Yelp alert: The staff at Mood is extremely nice. Twice I was asked if I needed help and the guy who cut my fabric was friendly and helpful. The store was busy and there was a mix of obvious tourists and real shoppers, but they had plenty of staff to handle everyone. So if you’re in NYC and thinking about stopping by Mood, do it!
Thanks, Mood! And happy first anniversary, Todd!
I started my first sewing class!
So Project Runway. Tchad LLC workroom.
Back in high school I took a couple sewing classes (Fashion I and Fashion II) which consisted of learning to sew boxer shorts (easy), a skirt (moderately easy) and a collared button-down shirt (SO FRUSTRATINGLY DIFFICULT). Don’t get me started on the sleeves. We also got to make an item of our choice, so after the shirt debacle I chose the simplest item of clothing ever known to man: the tube top. In college, I conned my mom into buying me a craptastic plastic sewing contraption so that I could make myself more tube tops, but that thing broke pretty much instantaneously. Which is too bad because I really could have used a tube top for every day of the week.
I’ve always wished I had kept up sewing and had a machine to use at home for simple things and to have as a creative outlet. And more than that, I’m really interested in learning how things are constructed and the mechanics behind the design. And…maybe I want to make more tube tops.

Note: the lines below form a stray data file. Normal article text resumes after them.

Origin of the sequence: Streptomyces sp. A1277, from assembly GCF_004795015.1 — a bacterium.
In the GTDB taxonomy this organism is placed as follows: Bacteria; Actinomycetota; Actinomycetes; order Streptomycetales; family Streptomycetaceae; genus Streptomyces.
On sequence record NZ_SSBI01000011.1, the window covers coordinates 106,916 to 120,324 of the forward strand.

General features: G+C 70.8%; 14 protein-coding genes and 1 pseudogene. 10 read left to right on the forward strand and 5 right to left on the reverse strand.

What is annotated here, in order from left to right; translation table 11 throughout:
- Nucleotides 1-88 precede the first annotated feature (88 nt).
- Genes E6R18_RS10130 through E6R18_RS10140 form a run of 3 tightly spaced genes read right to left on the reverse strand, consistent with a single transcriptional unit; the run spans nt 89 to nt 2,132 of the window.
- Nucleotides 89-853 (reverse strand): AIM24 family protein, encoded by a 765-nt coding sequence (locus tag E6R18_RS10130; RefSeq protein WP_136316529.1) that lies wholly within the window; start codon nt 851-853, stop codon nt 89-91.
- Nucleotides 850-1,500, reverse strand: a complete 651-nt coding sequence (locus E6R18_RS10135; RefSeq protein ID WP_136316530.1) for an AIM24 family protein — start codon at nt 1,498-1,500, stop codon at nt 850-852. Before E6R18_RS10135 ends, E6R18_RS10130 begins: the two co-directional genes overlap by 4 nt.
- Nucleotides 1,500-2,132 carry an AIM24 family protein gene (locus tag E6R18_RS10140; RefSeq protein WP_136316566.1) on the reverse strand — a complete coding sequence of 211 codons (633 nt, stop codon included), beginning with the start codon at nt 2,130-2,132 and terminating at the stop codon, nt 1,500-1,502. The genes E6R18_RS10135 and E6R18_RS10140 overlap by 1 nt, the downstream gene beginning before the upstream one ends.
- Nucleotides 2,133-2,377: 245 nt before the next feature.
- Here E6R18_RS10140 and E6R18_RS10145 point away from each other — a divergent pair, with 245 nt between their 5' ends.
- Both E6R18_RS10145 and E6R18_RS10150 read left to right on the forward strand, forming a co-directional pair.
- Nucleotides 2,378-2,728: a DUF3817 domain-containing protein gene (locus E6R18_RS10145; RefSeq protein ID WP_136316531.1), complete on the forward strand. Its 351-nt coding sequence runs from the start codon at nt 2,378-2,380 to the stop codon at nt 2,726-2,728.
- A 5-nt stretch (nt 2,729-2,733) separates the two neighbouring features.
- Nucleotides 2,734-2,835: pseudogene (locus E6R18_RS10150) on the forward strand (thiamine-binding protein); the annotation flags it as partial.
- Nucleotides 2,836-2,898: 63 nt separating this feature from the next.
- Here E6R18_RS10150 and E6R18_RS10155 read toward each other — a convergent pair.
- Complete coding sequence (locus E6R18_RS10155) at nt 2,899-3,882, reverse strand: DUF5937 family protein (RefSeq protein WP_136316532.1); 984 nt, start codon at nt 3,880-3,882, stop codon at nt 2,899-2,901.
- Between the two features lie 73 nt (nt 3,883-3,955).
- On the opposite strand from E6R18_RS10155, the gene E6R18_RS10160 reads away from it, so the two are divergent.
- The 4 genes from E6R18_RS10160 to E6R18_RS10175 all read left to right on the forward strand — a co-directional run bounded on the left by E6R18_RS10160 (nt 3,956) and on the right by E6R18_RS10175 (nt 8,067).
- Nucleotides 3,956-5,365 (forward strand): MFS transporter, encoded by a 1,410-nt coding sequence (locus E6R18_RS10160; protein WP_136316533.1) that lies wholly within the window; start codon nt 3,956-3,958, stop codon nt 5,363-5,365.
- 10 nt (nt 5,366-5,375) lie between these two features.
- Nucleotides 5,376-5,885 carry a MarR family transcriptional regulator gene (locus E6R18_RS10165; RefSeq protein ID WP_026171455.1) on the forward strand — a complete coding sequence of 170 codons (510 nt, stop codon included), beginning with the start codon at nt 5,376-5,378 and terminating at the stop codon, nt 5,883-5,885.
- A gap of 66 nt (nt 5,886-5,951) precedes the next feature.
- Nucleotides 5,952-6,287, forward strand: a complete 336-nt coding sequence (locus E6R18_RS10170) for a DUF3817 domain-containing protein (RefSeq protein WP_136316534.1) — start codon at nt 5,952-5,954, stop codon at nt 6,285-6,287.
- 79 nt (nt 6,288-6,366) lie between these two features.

So I signed up for a class that’s pretty intense: three hours long, once a week for 10 weeks. It’s a small group class but everyone works on different projects at different levels and receives individual instruction from the teacher, so it’s really more like a private lesson.
I had my first class and…IT WAS AWESOME. The things I learned in high school are coming back to me (those little triangle markings, basting the darts) and the first three hours flew by.
Here’s what I’m making:
I picked out two patterns. I wanted to start off with something simple so that I didn’t completely frustrate and overwhelm myself. My first choice was to make a pencil skirt and my teacher specifically recommended this pattern. I also found this simple colorblock dress that I thought could be really fun with the right fabric color choices. I got to my first class and my instructor said I should make both!
Progress has begun. Perhaps you’ll see me modeling them soon!